The Detail Panel’s Sharpening sliders aggressively target edges. It offers four sliders – Amount, Radius, Detail, and Masking. Amount determines the increase in contrast. Radius accentuates contours in thinner (lower setting) or thicker (high setting) areas. Detail targets the effects of the previous two sliders into lower (less texture) or higher (more texture) frequencies of detail. Masking creates a mask that removes the effects of the other sliders from smooth areas at low settings and from all areas but contours at its highest settings. These sliders produce no overall contrast effects and little to no saturation shifts. (These detail sliders don’t exist in the Photoshop Image > Adjustments menu. Photoshop’s filter Unsharp Mask offers identical Amount and Radius sliders but it lacks the Detail and Masking sliders. Instead, it offers a Threshold sliders that allows you to remove the effect from adjacent areas that have less contrast than the Threshold you set.) These tools are the ultimate tools for accentuating texture and contour.

Experiment. Develop your eye for all of the possibilities these tools open up for you. You’ll be amazed what they can do. And when you master them, your viewers will be amazed at how good your images look.

Read more on Color Adjustment here.

Learn more in my digital printing and digital photography workshops.

View test files with maximum applications of these tools below.


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Dehaze_Color_Off

Without Dehaze

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Dehaze may create color artifacts

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Color artifacts removed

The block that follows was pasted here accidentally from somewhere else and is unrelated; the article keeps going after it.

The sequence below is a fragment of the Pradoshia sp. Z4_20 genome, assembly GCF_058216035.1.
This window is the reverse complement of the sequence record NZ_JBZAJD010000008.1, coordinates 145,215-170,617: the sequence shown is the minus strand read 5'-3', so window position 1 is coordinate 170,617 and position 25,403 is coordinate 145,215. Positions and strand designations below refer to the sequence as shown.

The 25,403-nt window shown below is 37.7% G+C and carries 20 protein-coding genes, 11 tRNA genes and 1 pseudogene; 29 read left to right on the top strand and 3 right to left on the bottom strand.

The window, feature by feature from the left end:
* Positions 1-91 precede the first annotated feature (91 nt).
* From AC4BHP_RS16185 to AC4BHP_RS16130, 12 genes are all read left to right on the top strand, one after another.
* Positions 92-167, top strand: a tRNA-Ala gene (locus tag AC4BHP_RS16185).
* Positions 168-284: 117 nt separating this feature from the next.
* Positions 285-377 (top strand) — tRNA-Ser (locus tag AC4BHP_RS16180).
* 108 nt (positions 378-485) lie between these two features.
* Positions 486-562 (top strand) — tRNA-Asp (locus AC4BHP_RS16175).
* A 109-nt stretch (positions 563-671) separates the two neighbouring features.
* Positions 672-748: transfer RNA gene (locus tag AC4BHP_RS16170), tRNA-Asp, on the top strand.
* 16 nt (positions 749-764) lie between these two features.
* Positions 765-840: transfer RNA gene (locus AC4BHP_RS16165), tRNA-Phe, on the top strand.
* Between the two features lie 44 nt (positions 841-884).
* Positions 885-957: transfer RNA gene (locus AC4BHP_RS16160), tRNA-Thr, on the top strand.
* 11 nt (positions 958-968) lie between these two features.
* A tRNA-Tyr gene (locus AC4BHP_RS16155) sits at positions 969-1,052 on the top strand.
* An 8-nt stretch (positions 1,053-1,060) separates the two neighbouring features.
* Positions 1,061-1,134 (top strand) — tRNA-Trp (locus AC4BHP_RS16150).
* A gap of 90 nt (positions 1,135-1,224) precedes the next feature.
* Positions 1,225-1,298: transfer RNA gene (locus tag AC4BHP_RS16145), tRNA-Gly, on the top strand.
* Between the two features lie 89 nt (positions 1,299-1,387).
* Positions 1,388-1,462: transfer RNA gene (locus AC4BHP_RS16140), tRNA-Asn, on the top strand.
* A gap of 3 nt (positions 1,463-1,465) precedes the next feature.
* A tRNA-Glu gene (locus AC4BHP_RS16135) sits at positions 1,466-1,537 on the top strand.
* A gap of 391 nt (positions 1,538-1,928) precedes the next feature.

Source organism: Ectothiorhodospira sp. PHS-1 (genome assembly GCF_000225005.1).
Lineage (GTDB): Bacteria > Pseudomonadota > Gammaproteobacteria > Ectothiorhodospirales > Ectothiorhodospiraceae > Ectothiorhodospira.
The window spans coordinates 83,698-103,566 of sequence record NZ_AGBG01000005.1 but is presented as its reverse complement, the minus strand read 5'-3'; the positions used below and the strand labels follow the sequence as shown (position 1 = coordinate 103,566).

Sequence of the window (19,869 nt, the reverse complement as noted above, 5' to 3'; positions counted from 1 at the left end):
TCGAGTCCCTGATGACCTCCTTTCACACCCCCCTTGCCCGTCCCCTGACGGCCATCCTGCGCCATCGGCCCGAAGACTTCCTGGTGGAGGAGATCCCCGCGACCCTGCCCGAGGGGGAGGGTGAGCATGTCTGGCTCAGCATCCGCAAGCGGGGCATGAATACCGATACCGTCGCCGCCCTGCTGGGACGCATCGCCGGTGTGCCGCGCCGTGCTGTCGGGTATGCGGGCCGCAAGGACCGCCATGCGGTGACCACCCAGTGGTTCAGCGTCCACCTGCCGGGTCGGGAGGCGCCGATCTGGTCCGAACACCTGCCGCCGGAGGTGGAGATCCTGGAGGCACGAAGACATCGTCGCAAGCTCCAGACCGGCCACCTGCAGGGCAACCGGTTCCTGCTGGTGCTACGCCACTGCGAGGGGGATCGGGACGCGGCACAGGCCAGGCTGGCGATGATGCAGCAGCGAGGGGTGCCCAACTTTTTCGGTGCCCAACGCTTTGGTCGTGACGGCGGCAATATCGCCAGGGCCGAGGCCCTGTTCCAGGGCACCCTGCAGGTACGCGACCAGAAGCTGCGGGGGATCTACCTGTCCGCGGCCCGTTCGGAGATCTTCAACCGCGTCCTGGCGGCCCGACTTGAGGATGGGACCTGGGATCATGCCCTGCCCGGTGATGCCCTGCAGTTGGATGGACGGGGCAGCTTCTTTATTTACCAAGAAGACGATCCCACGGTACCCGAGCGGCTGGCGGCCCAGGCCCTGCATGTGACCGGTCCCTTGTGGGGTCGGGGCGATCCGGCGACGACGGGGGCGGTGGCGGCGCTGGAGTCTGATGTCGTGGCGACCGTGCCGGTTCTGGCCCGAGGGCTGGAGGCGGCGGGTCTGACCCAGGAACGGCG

Color without Dehaze blended with luminosity with Dehaze

 

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The top layer is set to a blend mode of Color

When you’re using Lightroom or Camera Raw, you’ll quickly find the Dehaze slider can produce marvelous contrast effects. Dehaze can dramatically exceed the contrast that can be produced with either Curves or Clarity. Sometimes it will reveal detail you couldn’t see with your eyes!

Often, there’s a price to pay for these great effects - color shifts. Neutral areas may turn magenta. Shadows may pick up strong blue or green casts. To make matters worse, these unwanted artifacts are rarely uniform, which makes them harder to fix.

If you’re lucky you can compensate by reducing Saturation after using Dehaze. When you do this, it’s likely that you’ll end up choosing the least objectionable version or making a compromise you’d prefer not to. Frequently, to avoid these side effects, you’ll be tempted to not to push Dehaze as far as you’d like to.

There is a cure that will help you go as far as you’d like, without producing color shifts. Render your image twice. First, render it with as much Dehaze as you’d like. Second, render it without Dehaze.

Then place the version without Dehaze in a layer on top of the version with Dehaze. Change the Blend Mode of the top layer to Color. This will give you a combination of the color of the top layer (without Dehaze’s color artifacts) and the luminosity of the bottom layer (with Dehaze’s contrast).

How do you make two layers from one Raw file?

If you’re using Lightroom, make a virtual copy and then double click on the Dehaze slider. Highlight the original file and the virtual copy and select Photo > Edit In > Open as Layers in Photoshop. Now in Photoshop, make sure to change the top layer’s blend mode from Normal to Color.

If you’re using Camera Raw, open your Raw file as a smart object, then select New Smart Object via Copy in the Layer menu, and finally double click on the top layer to return the Dehaze slider to 0. Remember, change the top layer’s blend mode from Normal to Color.

The technique of using the color of one layer to overlay another layer can be used for many applications. Here, it makes Dehaze even more useful.

Read more on Color Adjustment here.

Learn more in my digital printing and digital photography workshops.